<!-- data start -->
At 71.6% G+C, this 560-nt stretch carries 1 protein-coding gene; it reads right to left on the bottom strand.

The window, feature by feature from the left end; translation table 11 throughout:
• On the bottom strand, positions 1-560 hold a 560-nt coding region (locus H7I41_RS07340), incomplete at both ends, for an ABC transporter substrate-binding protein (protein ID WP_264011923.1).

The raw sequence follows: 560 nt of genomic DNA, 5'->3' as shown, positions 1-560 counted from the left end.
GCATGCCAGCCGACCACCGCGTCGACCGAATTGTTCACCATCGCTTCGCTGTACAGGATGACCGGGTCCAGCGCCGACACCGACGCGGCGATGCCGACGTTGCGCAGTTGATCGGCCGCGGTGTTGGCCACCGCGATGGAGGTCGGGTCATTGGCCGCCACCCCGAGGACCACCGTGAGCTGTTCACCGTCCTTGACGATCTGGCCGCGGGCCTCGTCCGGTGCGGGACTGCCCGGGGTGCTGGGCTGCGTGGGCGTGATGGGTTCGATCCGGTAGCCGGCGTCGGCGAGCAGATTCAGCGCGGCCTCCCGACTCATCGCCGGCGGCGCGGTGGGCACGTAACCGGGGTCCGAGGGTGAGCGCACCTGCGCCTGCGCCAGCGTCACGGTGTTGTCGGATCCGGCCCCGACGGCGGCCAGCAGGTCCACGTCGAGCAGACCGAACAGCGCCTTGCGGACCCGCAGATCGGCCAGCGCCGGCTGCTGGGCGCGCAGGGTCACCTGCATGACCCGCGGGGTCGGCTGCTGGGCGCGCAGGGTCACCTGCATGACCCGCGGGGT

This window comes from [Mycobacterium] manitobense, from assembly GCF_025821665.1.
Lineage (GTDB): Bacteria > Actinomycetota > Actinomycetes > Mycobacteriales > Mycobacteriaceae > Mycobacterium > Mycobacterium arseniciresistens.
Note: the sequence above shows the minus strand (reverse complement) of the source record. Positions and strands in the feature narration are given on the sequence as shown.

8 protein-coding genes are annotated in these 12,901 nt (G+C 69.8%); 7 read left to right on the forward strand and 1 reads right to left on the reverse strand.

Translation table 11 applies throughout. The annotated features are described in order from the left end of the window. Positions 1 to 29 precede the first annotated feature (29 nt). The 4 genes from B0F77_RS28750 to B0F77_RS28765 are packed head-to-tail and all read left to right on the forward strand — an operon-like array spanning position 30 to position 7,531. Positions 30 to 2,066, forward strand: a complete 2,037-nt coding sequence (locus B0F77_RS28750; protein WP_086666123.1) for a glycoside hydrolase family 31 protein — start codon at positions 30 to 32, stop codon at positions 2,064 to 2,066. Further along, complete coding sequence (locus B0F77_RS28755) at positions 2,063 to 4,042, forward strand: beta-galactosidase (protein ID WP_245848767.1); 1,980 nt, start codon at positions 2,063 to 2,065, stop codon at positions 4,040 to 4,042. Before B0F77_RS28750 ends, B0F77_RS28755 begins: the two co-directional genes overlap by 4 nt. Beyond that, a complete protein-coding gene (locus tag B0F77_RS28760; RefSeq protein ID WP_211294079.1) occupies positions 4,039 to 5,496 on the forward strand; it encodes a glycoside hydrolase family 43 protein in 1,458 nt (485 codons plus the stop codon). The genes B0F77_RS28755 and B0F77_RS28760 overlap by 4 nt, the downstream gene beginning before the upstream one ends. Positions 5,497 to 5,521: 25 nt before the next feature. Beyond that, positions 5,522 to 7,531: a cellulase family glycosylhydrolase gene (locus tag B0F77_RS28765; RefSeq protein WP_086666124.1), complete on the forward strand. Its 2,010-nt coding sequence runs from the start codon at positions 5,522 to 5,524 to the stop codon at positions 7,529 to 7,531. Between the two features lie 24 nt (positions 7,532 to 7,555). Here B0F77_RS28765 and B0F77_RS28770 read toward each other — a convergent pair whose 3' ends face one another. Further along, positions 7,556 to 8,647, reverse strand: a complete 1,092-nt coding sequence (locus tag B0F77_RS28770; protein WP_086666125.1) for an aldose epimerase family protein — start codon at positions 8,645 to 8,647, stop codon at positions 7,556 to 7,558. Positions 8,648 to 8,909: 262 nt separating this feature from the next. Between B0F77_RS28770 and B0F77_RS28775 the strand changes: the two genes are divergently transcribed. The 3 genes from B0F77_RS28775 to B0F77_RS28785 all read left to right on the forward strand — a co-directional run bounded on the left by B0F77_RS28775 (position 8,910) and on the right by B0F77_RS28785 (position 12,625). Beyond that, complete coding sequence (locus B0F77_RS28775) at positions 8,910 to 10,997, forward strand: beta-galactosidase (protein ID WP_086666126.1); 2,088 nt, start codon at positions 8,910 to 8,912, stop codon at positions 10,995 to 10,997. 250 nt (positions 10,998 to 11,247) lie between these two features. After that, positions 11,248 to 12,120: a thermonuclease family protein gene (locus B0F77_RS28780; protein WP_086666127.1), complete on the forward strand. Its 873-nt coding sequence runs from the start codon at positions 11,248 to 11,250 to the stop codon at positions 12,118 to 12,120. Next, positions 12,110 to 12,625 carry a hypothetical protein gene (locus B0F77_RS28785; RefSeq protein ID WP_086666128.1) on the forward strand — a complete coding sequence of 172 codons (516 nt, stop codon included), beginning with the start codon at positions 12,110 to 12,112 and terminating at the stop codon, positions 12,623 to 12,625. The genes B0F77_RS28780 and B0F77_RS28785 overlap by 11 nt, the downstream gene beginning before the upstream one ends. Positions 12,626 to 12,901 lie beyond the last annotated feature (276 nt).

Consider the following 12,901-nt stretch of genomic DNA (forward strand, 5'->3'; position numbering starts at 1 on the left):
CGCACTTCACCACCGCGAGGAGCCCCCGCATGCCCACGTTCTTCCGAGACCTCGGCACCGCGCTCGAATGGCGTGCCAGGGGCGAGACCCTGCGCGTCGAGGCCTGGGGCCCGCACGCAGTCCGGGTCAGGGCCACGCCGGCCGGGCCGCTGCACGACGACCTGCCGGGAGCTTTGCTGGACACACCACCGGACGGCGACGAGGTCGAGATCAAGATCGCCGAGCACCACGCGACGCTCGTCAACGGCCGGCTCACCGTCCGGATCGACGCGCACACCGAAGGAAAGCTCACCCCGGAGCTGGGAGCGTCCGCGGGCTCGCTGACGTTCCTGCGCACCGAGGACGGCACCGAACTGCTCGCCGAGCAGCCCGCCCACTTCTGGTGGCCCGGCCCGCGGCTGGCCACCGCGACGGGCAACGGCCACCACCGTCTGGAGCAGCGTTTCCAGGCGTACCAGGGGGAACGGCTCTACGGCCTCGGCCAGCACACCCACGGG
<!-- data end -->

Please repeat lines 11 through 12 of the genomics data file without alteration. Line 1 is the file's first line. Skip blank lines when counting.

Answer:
Consider the following 12,901-nt stretch of genomic DNA (forward strand, 5'->3'; position numbering starts at 1 on the left):
CGCACTTCACCACCGCGAGGAGCCCCCGCATGCCCACGTTCTTCCGAGACCTCGGCACCGCGCTCGAATGGCGTGCCAGGGGCGAGACCCTGCGCGTCGAGGCCTGGGGCCCGCACGCAGTCCGGGTCAGGGCCACGCCGGCCGGGCCGCTGCACGACGACCTGCCGGGAGCTTTGCTGGACACACCACCGGACGGCGACGAGGTCGAGATCAAGATCGCCGAGCACCACGCGACGCTCGTCAACGGCCGGCTCACCGTCCGGATCGACGCGCACACCGAAGGAAAGCTCACCCCGGAGCTGGGAGCGTCCGCGGGCTCGCTGACGTTCCTGCGCACCGAGGACGGCACCGAACTGCTCGCCGAGCAGCCCGCCCACTTCTGGTGGCCCGGCCCGCGGCTGGCCACCGCGACGGGCAACGGCCACCACCGTCTGGAGCAGCGTTTCCAGGCGTACCAGGGGGAACGGCTCTACGGCCTCGGCCAGCACACCCACGGG